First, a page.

Marillion - Out Of The Box DVD review

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Marillion - Out Of The Box DVD artwork

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Given Marillion’s clean sweep of the Prog Readers’ Poll, this review is sure to be guilty of preaching to the choir but hot damn, this is great. Filmed over three nights at the Marillion Weekend 2015, Out Of The Box pre-dates last year’s brilliant FEAR album, but otherwise covers the full length and breadth of their career.

The first night, dubbed Waves And Numb3rs, sees the band perform 2001’s Anoraknophobia in full, which is a treat. There’s the funky bass line that launches Fruit Of The Wild Rose, while they dig in hard for the rollicking Separated Out. The only dip in the set is the repetitive trip-hop of This Is The 21st Century, which lacks the drive and power of drummer Ian Mosley. On that topic, Mosley suffers the fate common to drummers in live shoots of mainly being filmed from the back of his head. Anyway, once Mosley is back behind the kit on If My Heart Were A Ball It Would Roll Uphill, the energy is instantly restored and Steve Hogarth hits every precipitous high note.

They encore with the back-to-back marathons of This Strange Engine, in which Steve Rothery’s soaring guitar solo prompts a sustained round of applause, and Gaza before finishing with the rather more concise Three Minute Boy. Night two, Marbles In The Park, sees a complete performance of, you guessed it, 2004’s Marbles.Where Anoraknophobia is built of towering dynamic peaks and dramatic valleys, Marbles finds the band in a much more introspective frame of mind, channelling the influences of Pink Floyd and Radiohead. It has its moments, but never reaches the highs of Waves And Numb3rs.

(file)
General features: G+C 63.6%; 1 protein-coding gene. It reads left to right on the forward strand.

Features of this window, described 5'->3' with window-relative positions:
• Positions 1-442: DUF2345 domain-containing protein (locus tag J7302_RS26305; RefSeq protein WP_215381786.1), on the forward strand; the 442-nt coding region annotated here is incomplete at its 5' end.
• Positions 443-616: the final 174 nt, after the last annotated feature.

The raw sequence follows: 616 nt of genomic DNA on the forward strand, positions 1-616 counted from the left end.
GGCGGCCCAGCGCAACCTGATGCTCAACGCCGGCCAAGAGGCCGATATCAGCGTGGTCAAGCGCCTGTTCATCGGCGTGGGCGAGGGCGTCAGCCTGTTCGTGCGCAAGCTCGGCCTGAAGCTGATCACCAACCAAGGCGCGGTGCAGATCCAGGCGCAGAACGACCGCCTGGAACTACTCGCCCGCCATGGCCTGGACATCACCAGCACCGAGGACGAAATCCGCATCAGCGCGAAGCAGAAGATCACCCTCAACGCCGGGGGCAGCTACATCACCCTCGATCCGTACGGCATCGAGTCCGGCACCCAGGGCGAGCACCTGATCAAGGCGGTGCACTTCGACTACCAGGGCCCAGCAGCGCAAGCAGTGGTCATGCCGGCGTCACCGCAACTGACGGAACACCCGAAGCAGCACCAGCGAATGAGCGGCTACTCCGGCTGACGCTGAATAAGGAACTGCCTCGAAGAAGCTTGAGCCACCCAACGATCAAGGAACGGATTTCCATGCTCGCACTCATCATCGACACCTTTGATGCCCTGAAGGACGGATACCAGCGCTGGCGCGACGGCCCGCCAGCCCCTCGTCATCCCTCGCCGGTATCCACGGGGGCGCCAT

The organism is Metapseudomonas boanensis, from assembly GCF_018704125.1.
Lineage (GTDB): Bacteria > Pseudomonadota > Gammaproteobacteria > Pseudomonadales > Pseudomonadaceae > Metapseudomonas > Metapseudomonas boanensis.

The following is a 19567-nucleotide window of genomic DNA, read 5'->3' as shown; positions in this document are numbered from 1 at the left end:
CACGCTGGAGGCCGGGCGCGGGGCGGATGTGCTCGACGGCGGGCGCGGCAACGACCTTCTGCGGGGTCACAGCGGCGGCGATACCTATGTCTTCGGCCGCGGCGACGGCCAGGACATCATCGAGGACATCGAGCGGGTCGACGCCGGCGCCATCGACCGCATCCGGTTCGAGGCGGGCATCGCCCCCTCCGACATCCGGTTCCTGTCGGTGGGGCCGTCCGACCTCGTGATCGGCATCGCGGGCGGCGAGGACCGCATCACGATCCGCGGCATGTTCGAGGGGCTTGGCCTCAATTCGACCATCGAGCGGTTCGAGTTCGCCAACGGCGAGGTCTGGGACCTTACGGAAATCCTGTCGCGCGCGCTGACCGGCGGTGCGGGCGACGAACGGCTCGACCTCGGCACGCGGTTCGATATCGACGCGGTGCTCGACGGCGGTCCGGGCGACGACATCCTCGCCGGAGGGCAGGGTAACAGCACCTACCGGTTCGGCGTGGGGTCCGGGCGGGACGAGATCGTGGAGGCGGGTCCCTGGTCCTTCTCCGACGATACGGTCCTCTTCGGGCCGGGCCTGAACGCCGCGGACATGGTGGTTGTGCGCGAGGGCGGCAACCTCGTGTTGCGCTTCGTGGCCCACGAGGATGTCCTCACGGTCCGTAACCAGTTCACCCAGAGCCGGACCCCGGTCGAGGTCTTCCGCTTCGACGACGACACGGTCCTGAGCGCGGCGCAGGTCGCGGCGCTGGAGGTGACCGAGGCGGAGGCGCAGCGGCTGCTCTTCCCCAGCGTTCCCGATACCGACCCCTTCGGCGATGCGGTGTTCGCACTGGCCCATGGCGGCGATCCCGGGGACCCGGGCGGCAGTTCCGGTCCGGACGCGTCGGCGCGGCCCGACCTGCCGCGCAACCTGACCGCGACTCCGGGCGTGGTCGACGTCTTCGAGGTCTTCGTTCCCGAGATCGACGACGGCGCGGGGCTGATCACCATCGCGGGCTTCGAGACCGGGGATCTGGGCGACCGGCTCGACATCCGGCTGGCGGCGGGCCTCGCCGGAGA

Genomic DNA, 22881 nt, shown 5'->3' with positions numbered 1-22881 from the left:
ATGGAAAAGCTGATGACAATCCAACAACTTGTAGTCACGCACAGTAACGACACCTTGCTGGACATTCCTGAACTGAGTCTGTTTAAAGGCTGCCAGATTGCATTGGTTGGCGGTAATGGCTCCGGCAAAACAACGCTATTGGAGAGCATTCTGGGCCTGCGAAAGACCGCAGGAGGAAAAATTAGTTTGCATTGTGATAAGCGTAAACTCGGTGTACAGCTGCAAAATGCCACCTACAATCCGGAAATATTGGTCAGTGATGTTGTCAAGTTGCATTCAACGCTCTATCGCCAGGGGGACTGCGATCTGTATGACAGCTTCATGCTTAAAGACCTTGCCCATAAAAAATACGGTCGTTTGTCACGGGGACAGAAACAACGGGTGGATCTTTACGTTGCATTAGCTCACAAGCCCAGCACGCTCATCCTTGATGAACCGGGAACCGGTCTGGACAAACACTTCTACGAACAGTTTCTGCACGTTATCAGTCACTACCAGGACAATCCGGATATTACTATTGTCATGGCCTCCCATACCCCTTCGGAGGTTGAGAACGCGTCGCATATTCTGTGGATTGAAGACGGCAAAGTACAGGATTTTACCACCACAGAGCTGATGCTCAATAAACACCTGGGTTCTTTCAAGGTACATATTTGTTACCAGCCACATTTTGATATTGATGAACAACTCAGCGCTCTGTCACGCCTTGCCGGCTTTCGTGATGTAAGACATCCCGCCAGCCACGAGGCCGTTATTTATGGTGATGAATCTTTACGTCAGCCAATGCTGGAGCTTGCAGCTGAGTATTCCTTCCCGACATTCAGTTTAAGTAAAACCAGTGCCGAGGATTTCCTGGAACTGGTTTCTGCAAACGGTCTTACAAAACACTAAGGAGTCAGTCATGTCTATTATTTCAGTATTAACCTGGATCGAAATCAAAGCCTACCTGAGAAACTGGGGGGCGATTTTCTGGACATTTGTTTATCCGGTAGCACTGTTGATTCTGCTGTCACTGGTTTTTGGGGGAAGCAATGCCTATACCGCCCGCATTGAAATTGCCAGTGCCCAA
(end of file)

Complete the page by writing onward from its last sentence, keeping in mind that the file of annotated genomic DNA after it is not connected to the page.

The final disc is the self-explanatory Singles Night as they tackle, in chronological order, their hits and not-so-hits from 1983’s Market Square Heroes up to 2012’s Power. Hooks In You gets the crowd jumping and The Uninvited Guest is a surging rock monster. The 90s material is a little more subdued – No One Can, Dry Land and this acoustic version of Sympathy could come from Sting’s mellowest albums – but the set gradually builds back up, reaching another zenith with Whatever Is Wrong With You. “People occasionally say Marillion is a band with a hardcore fanbase,” says Hogarth to the gathered faithful. “That’s an understatement.” Dedicated fans will likely already own the live albums of both Anoraknophobia and Marbles that followed their studio originators, but this three Blu-ray set has all the advantages of high-def video and audio – this begs to be cranked up and let loose to annoy housemates, neighbours and passersby.

David West

After starting his writing career covering the unforgiving world of MMA, David moved into music journalism at Rhythm magazine, interviewing legends of the drum kit including Ginger Baker and Neil Peart. A regular contributor to Prog, he’s written for Metal Hammer, The Blues, Country Music Magazine and more. The author of Chasing Dragons: An Introduction To The Martial Arts Film, David shares his thoughts on kung fu movies in essays and videos for 88 Films, Arrow Films, and Eureka Entertainment. He firmly believes Steely Dan’s Reelin’ In The Years is the tuniest tune ever tuned.